The William S. Hart Union High School District, based in Santa Clarita, Calif., has begun installing a 7.3 megawatt solar project that will save the district an estimated $18 million to $20 million over 20 years. Nine campuses are slated to receive solar array installations that will provide as much as 85 percent of the district's historical energy consumption.
The district has entered into a power purchase agreement with a private company that will install operate, monitor and maintain the solar arrays at no upfront cost to the school system.
The solar array will reduce carbon emissions by more than 130,000 tons over 20 years -- the equivalent of cutting automobile driving by more than 300 million miles. The district says the panels will be installed on up to 10 campuses. Steel-frame canopies will support the solar panels and provide shaded parking for about 2,300 faculty and student vehicles. In addition, some campuses will have ground-mounted solar arrays.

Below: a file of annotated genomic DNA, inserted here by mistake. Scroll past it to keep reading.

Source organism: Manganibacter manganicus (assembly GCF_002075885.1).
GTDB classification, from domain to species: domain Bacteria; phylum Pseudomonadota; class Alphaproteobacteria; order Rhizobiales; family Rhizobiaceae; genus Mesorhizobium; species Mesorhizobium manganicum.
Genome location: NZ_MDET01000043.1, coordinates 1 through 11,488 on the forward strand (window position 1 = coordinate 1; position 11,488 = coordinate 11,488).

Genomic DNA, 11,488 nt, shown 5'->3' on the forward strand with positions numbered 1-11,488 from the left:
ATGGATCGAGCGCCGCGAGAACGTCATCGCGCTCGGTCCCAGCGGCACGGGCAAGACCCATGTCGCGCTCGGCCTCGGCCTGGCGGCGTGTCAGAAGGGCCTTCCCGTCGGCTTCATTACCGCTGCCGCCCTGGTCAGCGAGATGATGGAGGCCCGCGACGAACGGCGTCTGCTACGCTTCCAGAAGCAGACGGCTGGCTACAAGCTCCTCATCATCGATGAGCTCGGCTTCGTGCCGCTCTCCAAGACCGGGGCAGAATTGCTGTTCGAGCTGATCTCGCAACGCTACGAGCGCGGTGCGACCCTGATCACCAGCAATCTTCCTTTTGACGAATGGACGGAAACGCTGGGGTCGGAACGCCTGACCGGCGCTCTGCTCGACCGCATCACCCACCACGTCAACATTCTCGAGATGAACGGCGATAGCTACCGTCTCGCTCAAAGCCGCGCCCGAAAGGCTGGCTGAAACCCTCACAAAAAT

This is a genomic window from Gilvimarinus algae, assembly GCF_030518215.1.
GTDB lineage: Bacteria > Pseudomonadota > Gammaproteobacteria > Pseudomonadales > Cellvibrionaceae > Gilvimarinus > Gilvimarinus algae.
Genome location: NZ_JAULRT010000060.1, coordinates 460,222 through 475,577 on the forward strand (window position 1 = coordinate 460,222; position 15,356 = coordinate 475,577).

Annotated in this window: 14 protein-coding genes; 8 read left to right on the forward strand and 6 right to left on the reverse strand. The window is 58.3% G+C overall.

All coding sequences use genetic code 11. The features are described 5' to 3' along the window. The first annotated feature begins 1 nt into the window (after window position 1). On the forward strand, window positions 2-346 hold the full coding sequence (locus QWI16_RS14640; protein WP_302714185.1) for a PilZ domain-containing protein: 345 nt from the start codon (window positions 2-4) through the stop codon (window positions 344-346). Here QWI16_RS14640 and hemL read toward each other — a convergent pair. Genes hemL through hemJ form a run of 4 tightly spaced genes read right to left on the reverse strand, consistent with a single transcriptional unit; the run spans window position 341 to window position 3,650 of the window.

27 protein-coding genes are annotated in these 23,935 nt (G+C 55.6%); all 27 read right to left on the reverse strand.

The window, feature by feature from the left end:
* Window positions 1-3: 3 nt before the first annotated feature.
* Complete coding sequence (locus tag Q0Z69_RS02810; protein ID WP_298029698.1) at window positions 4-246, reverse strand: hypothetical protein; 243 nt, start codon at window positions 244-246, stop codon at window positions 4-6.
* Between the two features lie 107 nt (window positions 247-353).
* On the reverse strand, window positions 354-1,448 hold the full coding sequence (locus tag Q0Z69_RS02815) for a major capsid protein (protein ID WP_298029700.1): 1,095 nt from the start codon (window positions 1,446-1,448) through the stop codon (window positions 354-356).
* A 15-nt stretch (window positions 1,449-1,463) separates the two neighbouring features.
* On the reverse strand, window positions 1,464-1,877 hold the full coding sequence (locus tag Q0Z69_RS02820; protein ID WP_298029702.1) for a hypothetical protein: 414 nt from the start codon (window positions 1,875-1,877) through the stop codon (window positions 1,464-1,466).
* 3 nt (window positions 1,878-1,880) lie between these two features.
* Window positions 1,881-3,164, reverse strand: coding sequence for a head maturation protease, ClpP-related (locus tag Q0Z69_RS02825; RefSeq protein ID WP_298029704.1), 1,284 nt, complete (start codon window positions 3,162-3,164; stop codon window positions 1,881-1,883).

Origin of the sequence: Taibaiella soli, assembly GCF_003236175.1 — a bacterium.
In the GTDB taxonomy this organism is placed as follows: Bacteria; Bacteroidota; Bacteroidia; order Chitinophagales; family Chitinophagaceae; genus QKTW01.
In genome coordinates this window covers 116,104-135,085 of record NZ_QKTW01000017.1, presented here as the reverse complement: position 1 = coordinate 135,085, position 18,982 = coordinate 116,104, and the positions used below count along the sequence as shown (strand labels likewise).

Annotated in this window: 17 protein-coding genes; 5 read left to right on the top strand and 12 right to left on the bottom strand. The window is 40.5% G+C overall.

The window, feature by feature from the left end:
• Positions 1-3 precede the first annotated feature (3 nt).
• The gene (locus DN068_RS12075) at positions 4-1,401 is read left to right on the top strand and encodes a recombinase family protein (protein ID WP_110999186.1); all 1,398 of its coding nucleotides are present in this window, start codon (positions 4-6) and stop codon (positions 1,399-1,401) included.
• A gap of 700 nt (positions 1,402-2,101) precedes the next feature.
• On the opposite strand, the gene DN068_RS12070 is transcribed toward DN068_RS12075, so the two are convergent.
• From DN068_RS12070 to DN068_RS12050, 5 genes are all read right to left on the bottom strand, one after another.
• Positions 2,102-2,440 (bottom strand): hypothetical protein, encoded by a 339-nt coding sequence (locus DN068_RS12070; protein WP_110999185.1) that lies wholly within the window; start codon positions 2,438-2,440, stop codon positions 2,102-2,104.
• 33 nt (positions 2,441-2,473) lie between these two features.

Initially, the Hart Union wanted to install solar panels on building roofs. However, fire codes and roof obstructions on some buildings reduced the area available for panels, and other buildings did not have the needed structural strength to accommodate solar arrays.
Schools were selected based on their ability to absorb direct sunlight without trees or other obstructions shading the structures. Pole lighting in the affected parking lots will be replaced by more cost-effective lighting that will be mounted beneath the canopies for enhanced personal safety.
The district says the installation, which began in November, will be completed by March.
See more information and photos of the installation at the district's Facebook page for the solar initiative.